Revised August 12, 2022

CS 245: Logic and Computation

General description

CS 245 plays a key role in the development of mathematical skills required in the Computer Science program, and thus complements MATH 135 (Algebra), MATH 239 (Introduction to Combinatorics), and STAT 230 (Probability). The course covers a variety of topics related to "logic and computation" that are required as background for other courses in Computer Science. It differs both in tone and content from a "logic" course one would typically find in a mathematics program. The course aims to:

  • Develop discrete mathematics skills
  • Improve understanding of propositional and predicate logic, including key notions, such as: expressing natural language statements as logical formulas, distinguishing between correct and incorrect reasoning (between valid and invalid logical arguments), constructing a formal proof, distinguishing between syntax and semantics
  • Explore the limits of computers, including computability and non-computabilty



  • 2A students in Computer Science

Normally available

  • Fall, Winter, and Spring

Related courses

  • Predecessors: (CS 136, 145 taken in fall 2010 or earlier or CS 146) equivalent-programming in Scheme and C; Math 135 (for proofs and rigour)
  • Successors: CS 240 and most CS uppder year courses such as CS 348, CS 360/365, CS 448, CS 486
  • Co-requisites: None
  • Conflicts: PMATH 330; SE 112/212
For official details, see the UW calendar.

Software/hardware used

  • Not applicable.

Typical reference(s)

  • Lu Zhongwan, Mathematical Logic for Computer Science, 2nd ed., World Scientific

Required preparation

At the start of the course, students should be able to:
  • Work with proofs in discrete mathematics, such as those encountered in Math 135

Learning objectives

At the end of the course, students should be able to:
  • Formalize English sentences into properly formed formulae in the propositional and predicate logics and, conversely, interpret such formulae in English
  • Formalize the notion of correct reasoning and proof, and be able to construct formal proofs
  • Realize the limitation of formal proof systems
  • Understand the applications of logic to computer science

Typical syllabus

Introduction (1 lecture = 1.5 hours)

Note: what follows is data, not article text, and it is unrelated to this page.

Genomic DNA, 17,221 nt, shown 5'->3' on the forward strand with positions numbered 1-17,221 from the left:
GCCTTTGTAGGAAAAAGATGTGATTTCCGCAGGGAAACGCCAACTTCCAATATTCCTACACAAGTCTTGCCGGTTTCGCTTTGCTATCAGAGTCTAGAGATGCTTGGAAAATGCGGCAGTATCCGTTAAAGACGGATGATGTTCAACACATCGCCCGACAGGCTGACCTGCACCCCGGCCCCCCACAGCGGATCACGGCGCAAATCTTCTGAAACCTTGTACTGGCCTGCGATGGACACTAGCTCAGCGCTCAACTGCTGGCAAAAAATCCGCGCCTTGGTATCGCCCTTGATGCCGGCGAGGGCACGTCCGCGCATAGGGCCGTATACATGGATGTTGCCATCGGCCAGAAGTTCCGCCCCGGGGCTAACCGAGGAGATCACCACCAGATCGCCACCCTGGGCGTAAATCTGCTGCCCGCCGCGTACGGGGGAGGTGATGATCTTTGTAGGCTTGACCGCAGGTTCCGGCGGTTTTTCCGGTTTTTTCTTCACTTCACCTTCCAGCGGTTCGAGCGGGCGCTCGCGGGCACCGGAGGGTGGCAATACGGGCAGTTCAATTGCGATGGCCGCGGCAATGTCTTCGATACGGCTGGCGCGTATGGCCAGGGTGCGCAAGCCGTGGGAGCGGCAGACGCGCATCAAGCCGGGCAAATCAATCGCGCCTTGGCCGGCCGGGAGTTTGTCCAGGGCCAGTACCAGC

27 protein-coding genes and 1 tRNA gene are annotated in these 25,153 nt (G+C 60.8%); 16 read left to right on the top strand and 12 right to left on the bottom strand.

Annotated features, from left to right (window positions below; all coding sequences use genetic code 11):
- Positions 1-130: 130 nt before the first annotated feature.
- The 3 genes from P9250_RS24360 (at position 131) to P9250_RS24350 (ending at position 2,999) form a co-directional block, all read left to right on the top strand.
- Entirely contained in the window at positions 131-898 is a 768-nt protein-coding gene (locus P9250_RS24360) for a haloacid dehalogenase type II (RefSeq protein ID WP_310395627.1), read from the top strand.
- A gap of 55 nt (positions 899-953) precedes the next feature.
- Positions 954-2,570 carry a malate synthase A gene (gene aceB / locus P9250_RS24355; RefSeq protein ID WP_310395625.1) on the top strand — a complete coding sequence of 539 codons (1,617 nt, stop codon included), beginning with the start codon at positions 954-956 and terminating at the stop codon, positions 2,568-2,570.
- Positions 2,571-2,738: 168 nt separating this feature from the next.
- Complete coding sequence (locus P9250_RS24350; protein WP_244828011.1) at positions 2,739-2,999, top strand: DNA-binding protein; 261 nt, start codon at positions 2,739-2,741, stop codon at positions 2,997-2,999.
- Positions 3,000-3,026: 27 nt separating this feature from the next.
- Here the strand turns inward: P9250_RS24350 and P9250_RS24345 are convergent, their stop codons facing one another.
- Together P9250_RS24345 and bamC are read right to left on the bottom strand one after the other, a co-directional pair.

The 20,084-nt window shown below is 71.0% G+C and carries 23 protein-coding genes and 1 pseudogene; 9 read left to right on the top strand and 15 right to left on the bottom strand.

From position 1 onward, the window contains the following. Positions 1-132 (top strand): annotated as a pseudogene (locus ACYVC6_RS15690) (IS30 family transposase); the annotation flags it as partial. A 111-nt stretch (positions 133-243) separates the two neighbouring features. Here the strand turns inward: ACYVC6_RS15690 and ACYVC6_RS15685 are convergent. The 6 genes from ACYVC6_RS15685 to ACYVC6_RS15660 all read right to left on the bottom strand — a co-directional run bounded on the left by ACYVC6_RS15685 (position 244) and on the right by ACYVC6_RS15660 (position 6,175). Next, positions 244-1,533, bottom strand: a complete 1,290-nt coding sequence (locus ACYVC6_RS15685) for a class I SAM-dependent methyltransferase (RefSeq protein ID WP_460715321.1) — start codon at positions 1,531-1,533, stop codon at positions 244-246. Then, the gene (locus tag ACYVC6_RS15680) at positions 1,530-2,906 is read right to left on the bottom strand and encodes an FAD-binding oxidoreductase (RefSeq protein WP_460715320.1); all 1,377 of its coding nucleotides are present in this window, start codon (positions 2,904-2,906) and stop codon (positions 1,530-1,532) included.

• History, motivation, connections to computer science
Propositional Logic (10 lectures = 15 hours)
  • Connectives, truth tables, translation of English sentences into propositional logic.
  • Syntax: well-formed-formulas in propositional logic. Structural induction and its use in proving statements about logic formulas.
  • Semantics: value assignments, how to (semantically) prove that arguments in propositional logic are valid (i.e., correct, sound).
  • Essential laws for propositional logic, formula simplification, Conjunctive/Disjunctive Normal Form.
  • Adequate sets of connectives.
  • Boolean algebra, logic gates, circuit design, circuit minimization.
  • Formal deduction for propositional logic; proving argument validity by formal deduction (syntactically).
  • Soundness and completeness of formal deduction.
  • Applications of propositional logic to computer science, such as: analysis and simplifcation of code; automated proofs (resolution, Davis-Putnam procedure); hardware and software verification.
Predicate Logic (7 lectures = 10.5 hours)
  • Limitations of propositional logic, and the necessity of predicate logic for reasoning about objects and properties.
  • Quantifiers, universe of discourse, translation of English sentences into predicate logic formulas.
  • Syntax of predicate logic, well-formed formulas.
  • Semantics of predicate logic, interpretations.
  • Proving argument validity in predicate logic (semantically).
  • Formal deduction in predicate logic; proving argument validity by formal deduction (syntactically).
  • Soundess and completeness of formal deduction for predicate logic.
  • Applications of predicate logic to computer science, such as: automated theorem provers and verifiers; databases.
Decidability and Peano Arithmetic (4 lectures = 6 hours)
  • The Turing Machine as a model of computation.
  • Undecidability: Basic notions, undecidability of Halting Problem and other problems.
  • The Peano axioms for number theory (including the induction axiom), undecidability of Peano Arithmetic.
  • Godel's Incompleteness Theorem.